For a moment, I confess, I did wonder what the bloody hell I was doing on that road, trying to follow a 5.0-litre V8 coupé in a hatchback with half the number of cylinders and less than half the engine capacity. And then I remembered: it was interesting, that’s all. Clearly my little long-term Ford Focus ST was not going to keep up with a mighty Mustang Bullitt, and nor should it be expected to, given that its svelte sister costs over half as much again and has more than 60% more power. But it was interesting nonetheless.
Interesting because Ford, the company that brought motoring to the masses more than a century ago, is also the company whose record in producing fast and fun but affordable cars down the decades is second to none. In the Mustang’s case, as the original pony car back in 1964, it started a beloved sub-genre that still exists to this day and in which it remains the benchmark performer. As for the Focus, it too can be traced right back to the early days of its category – if not to the very start, then certainly a full 40 years to the birth of the Escort XR3.
Ford has long produced two entirely different and diverse ways of entertaining its drivers, so today the question is this: just how close can a quite well-resolved hatch get to matching the thrills of a purposebuilt sports coupé? Or is the Mustang in such an entirely different league, and the performance void between them so large, it actually makes the sleek coupé look cheap?
On paper, it’s not looking good for the Focus. Sad to say it though I am, the Mustang is the only classically configured car of its kind left on sale in the UK: a front-mounted engine, namely a normally aspirated V8, driving the rear wheels through a manual gearbox, just like the original ’Stang 56 years ago. The Focus does actually have a Mustang engine in it, but it’s the relatively puny 2.3-litre four that dare not speak its name in traditionalist circles where the bent-eight purists and ‘no replacement for displacement’ mob still doggedly defend their small and dwindling enclave. And while, yes, the Focus too has a manual gearbox (thank goodness), by directing its power forward and not rearward it is therefore incorrect wheel drive. Drive this engine in a Mustang and you spend all your time wishing it were a V8; drive it in a Focus and does it not follow you’ll therefore spend all your time wishing it were a Mustang?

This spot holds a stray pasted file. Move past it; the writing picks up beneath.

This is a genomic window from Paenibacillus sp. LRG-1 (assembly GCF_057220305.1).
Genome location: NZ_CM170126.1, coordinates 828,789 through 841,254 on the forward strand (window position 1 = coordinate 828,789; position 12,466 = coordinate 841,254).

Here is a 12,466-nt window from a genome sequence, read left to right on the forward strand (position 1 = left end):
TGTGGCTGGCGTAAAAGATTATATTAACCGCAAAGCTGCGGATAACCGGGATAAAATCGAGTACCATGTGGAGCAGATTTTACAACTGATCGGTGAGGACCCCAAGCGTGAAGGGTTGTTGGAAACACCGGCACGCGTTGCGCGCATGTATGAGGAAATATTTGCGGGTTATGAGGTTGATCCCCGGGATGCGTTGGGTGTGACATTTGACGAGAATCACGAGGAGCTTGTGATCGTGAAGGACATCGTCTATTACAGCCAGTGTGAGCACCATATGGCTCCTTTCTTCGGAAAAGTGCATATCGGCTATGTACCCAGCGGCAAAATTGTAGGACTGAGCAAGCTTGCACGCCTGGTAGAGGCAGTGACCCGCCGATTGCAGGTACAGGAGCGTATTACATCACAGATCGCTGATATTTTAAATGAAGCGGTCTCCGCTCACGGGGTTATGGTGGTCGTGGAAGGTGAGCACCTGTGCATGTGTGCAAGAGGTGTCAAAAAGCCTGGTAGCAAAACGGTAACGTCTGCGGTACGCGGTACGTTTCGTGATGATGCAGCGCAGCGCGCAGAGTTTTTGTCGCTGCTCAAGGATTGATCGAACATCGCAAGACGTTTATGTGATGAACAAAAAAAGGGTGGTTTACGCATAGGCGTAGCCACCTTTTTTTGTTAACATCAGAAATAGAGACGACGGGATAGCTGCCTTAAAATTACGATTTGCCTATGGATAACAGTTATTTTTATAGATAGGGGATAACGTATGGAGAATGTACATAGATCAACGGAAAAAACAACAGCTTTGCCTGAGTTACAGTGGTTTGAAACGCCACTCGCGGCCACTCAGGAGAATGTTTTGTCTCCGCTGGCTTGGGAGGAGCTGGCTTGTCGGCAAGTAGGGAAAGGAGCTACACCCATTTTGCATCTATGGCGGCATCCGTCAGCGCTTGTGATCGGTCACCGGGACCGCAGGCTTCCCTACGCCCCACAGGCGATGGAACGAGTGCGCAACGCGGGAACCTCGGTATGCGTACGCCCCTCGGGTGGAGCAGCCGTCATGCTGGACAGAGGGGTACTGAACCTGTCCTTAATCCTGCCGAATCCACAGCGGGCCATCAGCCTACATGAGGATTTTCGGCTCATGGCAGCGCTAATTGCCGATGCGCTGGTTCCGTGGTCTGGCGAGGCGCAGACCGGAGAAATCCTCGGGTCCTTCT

A somewhat perverse logic, perhaps, but plausible, at least superficially. Its case is bolstered more than a little by even the smallest exposure to the Bullitt. I’m not going to dwell on the Bullitt-specific upgrades here because they’re not new and this story is more about a battle of two concepts than a twin test of two cars. Suffice to say if you want a Mustang for driving, of those available in the UK, the Bullitt, with its slightly more powerful engine, uprated chassis and bigger brakes, is the one. It looks better, sounds better, goes better, is better than the standard car.
2000 Ford Racing Puma, £12,995: Not a fan of the new Puma ST? Grab a clean example of the first fast Puma before they’re all gone. This is number 196 of just 500 and it wants for nothing save some minor paint repairs at the rear.
A used Mustang for Focus money
You can buy a current-generation Mustang for not much more than £20k. It is likely to be an early 2016 model and may well have an automatic gearbox or the 2.3-litre four-cylinder engine (which is actually a pretty decent motor). That said, the premium for V8s is not as much as you might think, offset as it is by significantly greater running costs.
Give yourself the same money as you’d spend on the Focus and there’s a wide choice of cracking used ’Stangs. Expect a selection of two-year-old cars with the V8, a manual gearbox and four-digit mileages. Just remember, however, that 2018 was also the year the car was facelifted, giving it a more purposeful look as well as a decent power hike to 444bhp. Post-facelift cars will either be a bit more pricey or have done a few more miles, but they’re definitely worth the extra.